Guest Blogger: Dan Wells
Every writer in the business hears the question: “where do you get your ideas?” Every convention I go to, every bookstore I sign in, every Q&A session of my podcast –it’s everywhere. And every writer has their own answer for it, assuming they don’t just throw up their hands in exasperation. I have one friend who gives the questioner a confused look and says, “don’t you subscribe to the idea newsletter?” I have another who says that his dog can talk and gives him all his best stuff. The reason writers hate this question is because it’s a hard, often frustrating question to answer, because it implies that ideas come from somewhere specific. Ideas are everywhere; coming up with them is the easiest part of the process.
At a writing conference last month, perhaps more frustrated than I should have been, I answered the question with a flippant “where do you not get your ideas? What are doing all day that you don’t have 80 million ideas crowding around you and clamoring for attention?” We are surrounded by people and conversations and events and disasters and coincidences and discoveries and decisions every second of our lives—everything we do, see, and experience is an idea for a story, or at least for part of one.
The conference forced me to sit down and really think: why are non-writers, and aspiring writers, so eager to ask a question that writers themselves consider a non-issue. It would be incorrect, I believe to say that writers just think differently than other people; anyone can be a writer. I think instead that it’s a matter of practice, or at least familiarity: by the time someone becomes a writer they’ve learned how to recognize all the ideas swarming around them all day, and more importantly they’ve learned how to take those ideas and turn them into stories. The ideal answer for “where do you get your ideas,” then, is not a helpless shrug or a flippant remark but a crash course in how to recognize and use the ideas you already have. To that end, let me offer some basics.
1) Practice. It’s not the easy way, but at the end of the day it’s the only way to really get good at anything. The more you write, the better you will become at turning thoughts into story ideas, and story ideas into actual stories. You don’t wait until you have the perfect idea any more than an aspiring basketball player waits to have the perfect shot: you take a ton of bad shots, and eventually you get good at it, and you learn the subtleties, and something you didn’t even understand starts to become simple and easy.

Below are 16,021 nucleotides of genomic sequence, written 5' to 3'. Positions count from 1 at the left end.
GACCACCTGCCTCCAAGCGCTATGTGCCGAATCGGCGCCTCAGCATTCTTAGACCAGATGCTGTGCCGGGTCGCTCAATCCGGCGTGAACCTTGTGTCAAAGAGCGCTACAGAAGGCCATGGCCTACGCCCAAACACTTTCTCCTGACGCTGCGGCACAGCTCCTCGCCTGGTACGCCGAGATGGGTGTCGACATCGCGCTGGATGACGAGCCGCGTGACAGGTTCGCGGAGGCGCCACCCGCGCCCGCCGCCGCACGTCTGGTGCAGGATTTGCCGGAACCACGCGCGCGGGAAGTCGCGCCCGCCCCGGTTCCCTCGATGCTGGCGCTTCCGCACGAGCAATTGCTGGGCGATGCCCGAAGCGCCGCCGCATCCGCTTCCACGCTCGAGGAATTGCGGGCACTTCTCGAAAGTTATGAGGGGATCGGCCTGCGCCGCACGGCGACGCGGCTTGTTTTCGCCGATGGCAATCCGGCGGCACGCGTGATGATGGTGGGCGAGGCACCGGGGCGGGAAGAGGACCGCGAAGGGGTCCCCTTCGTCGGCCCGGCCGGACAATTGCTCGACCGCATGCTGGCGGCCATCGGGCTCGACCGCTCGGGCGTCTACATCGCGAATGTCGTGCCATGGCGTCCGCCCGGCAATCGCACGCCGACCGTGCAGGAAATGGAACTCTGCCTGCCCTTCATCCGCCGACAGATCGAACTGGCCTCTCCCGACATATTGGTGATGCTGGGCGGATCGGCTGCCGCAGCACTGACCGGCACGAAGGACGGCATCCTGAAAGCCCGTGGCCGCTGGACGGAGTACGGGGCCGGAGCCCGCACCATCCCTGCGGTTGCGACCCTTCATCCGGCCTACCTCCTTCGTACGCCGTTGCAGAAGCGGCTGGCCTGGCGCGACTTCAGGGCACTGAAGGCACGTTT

2) Read/Watch/Experience Everything You Can. Ideas are everywhere, but it’s a lot easier to recognize the big flashy that are already in story form. I got a really good story idea once from driving home in a snow storm, but most of my published books and stories have come from some kind of direct stimulation from a story I’ve read, a movie I’ve watched, an article I’ve studied, and so on. My John Cleaver trilogy is a direct descendant of all the countless psychology studies I’ve read on the subject of serial killers. My book next year, THE HOLLOW CITY, springs in large part from a presentation I attended about ghost hunting—there’s no ghosts in the book, but that’s beside the point. I learned new things, and they sparked ideas. If you want to be a writer, spend as much of your time as possible learning new things.
3) Think About Conflict. Stories are about conflict—without it it’s not a story, just a description or a situation. Conflict causes pain, prompts change, and forces your characters into action. As you go through your day, surrounded by hundreds of people and events and learning opportunities, think about conflict: what kinds of problems could this idea create? What would cause this character the most trouble? Story ideas will start leaping out at you from places you never expected.
Where do ideas come from? A little old lady in Schenectady that every published author follows on Twitter. Or, more simply, from everywhere and everything all around you. You just have to teach yourself to see them.
Dan Wells is the author of several supernatural thrillers, including I AM NOT A SERIAL KILLER, MR. MONSTER, and I DON’T WANT TO KILL YOU. He is a co-host on the podcast Writing Excuses, for which he has won two Parsec awards; his podcast has been nominated for a Hugo this year, and Dan has been nominated for a Campbell award for best new writer. He plays a lot of games, watches a lot of movies, reads a lot of books, and eats a lot of food, which is pretty much the ideal life he imagined for himself as a child.